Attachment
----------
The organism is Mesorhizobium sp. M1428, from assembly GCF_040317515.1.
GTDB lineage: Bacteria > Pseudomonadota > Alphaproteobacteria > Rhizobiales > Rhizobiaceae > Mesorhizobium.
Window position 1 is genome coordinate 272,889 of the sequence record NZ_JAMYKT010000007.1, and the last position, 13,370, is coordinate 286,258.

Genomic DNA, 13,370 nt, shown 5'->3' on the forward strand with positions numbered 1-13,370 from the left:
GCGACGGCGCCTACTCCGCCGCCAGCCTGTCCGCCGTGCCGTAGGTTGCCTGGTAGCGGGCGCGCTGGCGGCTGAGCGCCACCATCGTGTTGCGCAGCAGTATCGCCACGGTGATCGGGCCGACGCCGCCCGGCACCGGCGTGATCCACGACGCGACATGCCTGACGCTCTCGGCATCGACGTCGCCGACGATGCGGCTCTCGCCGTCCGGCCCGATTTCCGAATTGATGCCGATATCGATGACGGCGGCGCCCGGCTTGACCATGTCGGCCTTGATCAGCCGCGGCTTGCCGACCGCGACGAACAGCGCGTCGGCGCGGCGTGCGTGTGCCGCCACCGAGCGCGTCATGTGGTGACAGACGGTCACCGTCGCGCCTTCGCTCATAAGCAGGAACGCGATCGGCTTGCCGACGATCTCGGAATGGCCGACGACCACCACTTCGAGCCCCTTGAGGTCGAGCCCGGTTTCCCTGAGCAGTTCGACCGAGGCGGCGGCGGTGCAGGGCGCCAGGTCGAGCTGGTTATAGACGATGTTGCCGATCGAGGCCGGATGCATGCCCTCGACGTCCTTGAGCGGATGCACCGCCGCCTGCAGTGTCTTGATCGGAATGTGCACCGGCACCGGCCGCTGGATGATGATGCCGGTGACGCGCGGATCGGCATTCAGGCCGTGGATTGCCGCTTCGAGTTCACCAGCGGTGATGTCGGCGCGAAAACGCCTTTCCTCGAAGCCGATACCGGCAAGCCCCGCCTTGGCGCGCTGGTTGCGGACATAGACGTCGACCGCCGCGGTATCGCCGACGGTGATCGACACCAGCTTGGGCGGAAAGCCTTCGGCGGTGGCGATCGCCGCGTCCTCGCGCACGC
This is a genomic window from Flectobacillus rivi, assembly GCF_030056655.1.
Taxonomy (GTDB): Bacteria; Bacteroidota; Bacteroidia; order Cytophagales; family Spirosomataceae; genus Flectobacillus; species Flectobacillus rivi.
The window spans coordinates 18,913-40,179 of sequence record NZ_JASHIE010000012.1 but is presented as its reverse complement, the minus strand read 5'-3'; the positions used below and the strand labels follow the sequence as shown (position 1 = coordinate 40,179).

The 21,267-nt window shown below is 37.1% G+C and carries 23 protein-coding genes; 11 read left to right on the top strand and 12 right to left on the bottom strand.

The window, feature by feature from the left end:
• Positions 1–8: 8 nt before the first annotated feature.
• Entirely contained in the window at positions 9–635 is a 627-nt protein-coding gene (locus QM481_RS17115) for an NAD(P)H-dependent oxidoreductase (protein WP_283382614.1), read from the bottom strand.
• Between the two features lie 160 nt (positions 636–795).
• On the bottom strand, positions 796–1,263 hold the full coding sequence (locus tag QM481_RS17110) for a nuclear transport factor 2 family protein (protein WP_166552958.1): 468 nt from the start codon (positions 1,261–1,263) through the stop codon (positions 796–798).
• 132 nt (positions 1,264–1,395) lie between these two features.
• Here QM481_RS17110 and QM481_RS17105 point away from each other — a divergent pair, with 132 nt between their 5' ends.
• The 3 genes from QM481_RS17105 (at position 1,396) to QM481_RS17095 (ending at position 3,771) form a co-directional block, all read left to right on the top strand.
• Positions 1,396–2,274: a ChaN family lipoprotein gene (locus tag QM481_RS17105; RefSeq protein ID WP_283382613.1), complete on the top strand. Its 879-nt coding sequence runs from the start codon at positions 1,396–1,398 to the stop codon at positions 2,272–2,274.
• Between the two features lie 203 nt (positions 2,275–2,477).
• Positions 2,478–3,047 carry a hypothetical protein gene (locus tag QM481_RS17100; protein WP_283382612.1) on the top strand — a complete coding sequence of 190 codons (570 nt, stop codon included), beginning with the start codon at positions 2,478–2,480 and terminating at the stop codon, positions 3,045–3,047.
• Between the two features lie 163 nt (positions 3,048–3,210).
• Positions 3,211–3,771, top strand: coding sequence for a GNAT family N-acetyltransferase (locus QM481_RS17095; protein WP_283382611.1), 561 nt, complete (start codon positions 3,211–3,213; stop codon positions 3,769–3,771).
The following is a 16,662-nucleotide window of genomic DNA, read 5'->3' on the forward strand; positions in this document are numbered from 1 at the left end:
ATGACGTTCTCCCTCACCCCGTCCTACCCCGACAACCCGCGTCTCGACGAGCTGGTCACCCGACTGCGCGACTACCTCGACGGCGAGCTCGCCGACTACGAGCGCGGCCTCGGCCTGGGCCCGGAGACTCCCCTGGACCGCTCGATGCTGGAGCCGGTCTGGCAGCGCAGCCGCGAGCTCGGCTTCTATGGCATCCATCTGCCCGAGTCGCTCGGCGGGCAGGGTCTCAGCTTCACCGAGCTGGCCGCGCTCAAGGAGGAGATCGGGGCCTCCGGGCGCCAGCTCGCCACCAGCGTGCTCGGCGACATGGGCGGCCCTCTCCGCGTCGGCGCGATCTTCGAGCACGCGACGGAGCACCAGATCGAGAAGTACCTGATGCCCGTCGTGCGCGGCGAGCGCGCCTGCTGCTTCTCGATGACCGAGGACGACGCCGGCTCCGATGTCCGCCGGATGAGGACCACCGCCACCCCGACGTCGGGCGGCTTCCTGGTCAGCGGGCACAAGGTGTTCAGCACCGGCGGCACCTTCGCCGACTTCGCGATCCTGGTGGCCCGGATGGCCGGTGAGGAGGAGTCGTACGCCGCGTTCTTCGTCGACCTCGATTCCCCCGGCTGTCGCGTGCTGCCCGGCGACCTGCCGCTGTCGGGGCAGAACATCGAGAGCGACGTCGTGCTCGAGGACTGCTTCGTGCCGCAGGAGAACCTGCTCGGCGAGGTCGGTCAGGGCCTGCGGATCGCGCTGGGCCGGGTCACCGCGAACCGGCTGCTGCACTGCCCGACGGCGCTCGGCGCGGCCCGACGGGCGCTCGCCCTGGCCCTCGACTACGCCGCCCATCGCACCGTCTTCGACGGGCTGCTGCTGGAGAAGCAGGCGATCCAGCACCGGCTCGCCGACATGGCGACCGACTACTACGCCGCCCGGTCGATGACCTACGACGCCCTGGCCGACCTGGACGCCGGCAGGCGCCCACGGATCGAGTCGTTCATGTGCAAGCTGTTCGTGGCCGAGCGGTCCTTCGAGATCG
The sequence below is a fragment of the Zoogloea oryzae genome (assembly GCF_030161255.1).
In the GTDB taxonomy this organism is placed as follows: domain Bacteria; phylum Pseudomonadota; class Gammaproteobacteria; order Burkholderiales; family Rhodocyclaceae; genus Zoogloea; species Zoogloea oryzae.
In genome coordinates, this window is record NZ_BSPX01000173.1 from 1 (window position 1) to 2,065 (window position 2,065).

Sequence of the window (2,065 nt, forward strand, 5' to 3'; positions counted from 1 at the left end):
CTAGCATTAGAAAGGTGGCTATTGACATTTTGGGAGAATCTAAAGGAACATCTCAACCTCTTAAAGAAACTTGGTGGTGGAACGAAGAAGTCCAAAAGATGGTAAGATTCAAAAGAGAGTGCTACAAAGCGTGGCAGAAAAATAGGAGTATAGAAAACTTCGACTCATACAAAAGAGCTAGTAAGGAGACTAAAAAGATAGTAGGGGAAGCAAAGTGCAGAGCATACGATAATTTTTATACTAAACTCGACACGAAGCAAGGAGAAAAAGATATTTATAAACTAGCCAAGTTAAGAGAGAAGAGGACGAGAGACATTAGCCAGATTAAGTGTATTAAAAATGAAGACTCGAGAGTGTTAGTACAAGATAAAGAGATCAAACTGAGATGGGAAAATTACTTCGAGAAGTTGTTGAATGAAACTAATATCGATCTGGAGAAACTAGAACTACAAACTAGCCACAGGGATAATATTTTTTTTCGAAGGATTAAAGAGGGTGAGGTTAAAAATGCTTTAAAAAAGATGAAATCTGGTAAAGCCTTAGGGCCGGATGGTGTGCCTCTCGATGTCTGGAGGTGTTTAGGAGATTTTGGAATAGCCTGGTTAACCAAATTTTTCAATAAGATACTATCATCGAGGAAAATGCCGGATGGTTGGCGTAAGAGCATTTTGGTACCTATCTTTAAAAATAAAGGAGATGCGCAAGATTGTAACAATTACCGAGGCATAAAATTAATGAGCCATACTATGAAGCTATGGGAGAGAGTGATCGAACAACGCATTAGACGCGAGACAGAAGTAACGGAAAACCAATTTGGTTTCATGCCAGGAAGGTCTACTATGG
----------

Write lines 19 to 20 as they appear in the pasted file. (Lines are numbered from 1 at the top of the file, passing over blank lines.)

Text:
• Between the two features lie 203 nt (positions 2,275–2,477).
• Positions 2,478–3,047 carry a hypothetical protein gene (locus tag QM481_RS17100; protein WP_283382612.1) on the top strand — a complete coding sequence of 190 codons (570 nt, stop codon included), beginning with the start codon at positions 2,478–2,480 and terminating at the stop codon, positions 3,045–3,047.